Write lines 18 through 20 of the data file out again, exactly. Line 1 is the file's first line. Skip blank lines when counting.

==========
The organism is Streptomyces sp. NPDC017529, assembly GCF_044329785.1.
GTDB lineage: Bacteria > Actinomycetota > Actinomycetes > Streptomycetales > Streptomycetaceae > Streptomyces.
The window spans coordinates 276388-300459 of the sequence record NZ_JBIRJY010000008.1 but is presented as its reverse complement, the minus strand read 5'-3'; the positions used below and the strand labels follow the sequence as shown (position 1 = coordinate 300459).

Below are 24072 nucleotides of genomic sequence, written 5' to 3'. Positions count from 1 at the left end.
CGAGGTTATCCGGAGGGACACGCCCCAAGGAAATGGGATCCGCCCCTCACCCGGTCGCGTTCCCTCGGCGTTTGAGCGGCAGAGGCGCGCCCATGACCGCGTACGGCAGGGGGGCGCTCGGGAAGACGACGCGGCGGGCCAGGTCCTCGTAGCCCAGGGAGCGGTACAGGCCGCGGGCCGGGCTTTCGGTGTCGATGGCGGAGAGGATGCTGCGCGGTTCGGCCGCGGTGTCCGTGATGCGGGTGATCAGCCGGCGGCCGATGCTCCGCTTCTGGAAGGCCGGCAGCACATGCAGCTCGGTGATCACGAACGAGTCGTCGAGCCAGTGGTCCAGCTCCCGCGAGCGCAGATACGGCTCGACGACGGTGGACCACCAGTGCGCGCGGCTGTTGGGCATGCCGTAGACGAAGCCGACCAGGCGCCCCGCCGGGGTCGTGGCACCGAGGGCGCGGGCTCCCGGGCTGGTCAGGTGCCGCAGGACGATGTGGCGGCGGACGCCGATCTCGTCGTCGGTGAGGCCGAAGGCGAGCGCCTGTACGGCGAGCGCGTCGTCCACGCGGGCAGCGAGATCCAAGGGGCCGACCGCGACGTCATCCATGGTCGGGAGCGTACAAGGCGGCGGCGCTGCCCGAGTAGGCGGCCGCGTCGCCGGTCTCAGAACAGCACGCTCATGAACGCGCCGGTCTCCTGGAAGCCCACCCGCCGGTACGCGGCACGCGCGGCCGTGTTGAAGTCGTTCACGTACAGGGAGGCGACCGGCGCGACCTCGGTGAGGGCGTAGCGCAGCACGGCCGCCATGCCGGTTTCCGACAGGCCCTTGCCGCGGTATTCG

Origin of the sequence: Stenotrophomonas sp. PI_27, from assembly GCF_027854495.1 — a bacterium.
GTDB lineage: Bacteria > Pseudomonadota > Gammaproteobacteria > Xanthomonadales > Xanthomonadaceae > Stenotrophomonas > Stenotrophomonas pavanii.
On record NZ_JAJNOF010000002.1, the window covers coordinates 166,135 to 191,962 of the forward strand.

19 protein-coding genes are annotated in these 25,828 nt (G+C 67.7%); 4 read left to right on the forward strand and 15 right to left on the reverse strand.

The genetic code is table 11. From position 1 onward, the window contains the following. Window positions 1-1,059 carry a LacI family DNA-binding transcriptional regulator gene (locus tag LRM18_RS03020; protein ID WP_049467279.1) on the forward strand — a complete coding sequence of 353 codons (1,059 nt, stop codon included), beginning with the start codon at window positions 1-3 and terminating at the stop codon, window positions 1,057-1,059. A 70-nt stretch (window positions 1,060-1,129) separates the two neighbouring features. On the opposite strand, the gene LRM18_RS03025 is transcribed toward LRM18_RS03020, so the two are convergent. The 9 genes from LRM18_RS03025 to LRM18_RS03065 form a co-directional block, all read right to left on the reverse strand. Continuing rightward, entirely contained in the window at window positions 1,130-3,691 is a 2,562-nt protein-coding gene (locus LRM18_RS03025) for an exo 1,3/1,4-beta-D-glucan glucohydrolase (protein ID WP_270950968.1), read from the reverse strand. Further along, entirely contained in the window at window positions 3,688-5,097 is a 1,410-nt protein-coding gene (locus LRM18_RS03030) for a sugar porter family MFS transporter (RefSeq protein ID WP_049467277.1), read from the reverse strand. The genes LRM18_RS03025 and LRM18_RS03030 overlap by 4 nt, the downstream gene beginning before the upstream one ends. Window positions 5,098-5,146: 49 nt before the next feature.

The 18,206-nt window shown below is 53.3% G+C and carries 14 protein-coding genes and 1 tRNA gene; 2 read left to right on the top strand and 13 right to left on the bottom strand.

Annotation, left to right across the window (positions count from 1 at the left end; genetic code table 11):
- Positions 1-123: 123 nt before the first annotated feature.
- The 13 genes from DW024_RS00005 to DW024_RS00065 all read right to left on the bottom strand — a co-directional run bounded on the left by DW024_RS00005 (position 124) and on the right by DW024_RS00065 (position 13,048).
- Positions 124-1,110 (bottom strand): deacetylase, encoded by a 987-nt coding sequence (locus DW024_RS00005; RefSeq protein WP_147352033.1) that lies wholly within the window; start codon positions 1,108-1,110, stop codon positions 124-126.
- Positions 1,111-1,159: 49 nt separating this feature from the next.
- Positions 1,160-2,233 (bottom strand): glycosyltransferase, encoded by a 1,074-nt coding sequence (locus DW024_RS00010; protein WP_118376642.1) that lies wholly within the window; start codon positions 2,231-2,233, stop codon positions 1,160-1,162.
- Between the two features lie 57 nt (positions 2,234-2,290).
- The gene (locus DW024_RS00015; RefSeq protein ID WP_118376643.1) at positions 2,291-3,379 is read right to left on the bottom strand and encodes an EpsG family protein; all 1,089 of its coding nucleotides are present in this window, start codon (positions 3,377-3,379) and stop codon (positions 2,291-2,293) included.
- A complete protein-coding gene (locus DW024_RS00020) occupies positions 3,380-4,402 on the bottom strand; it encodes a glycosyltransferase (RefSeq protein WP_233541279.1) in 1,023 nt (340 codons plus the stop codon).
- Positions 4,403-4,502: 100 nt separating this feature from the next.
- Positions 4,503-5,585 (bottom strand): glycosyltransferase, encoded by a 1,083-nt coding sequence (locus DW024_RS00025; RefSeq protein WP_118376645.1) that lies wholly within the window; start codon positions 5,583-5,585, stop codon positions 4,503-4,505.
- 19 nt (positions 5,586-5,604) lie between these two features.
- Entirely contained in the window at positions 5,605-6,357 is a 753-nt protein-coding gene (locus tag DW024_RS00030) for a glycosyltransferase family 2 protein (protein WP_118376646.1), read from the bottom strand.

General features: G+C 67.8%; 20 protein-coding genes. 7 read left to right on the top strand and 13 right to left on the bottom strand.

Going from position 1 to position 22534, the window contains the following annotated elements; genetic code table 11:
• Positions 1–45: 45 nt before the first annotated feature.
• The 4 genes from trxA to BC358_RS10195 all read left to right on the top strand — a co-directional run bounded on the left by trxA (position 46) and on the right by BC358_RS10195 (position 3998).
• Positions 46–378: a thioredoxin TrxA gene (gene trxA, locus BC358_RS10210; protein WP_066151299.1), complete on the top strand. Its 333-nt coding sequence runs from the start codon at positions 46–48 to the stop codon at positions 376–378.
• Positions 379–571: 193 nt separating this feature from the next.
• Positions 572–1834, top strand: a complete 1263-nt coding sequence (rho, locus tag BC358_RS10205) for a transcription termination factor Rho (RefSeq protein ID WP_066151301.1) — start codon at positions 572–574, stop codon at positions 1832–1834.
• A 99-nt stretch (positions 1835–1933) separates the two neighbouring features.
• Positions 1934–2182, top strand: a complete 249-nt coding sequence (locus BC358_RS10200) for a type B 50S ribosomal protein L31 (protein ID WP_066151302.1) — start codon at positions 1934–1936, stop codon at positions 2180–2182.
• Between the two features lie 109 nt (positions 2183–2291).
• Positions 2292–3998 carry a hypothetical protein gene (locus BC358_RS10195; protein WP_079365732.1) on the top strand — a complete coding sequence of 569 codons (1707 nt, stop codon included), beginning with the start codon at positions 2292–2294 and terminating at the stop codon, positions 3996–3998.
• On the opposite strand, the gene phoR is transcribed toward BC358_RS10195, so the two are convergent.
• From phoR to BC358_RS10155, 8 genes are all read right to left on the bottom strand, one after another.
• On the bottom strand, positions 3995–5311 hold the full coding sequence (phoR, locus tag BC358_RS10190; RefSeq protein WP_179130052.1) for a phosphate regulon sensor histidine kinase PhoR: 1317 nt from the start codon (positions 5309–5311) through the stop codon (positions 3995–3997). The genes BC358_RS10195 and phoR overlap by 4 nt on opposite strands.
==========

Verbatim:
- Between the two features lie 57 nt (positions 2,234-2,290).
- The gene (locus DW024_RS00015; RefSeq protein ID WP_118376643.1) at positions 2,291-3,379 is read right to left on the bottom strand and encodes an EpsG family protein; all 1,089 of its coding nucleotides are present in this window, start codon (positions 3,377-3,379) and stop codon (positions 2,291-2,293) included.
- A complete protein-coding gene (locus DW024_RS00020) occupies positions 3,380-4,402 on the bottom strand; it encodes a glycosyltransferase (RefSeq protein WP_233541279.1) in 1,023 nt (340 codons plus the stop codon).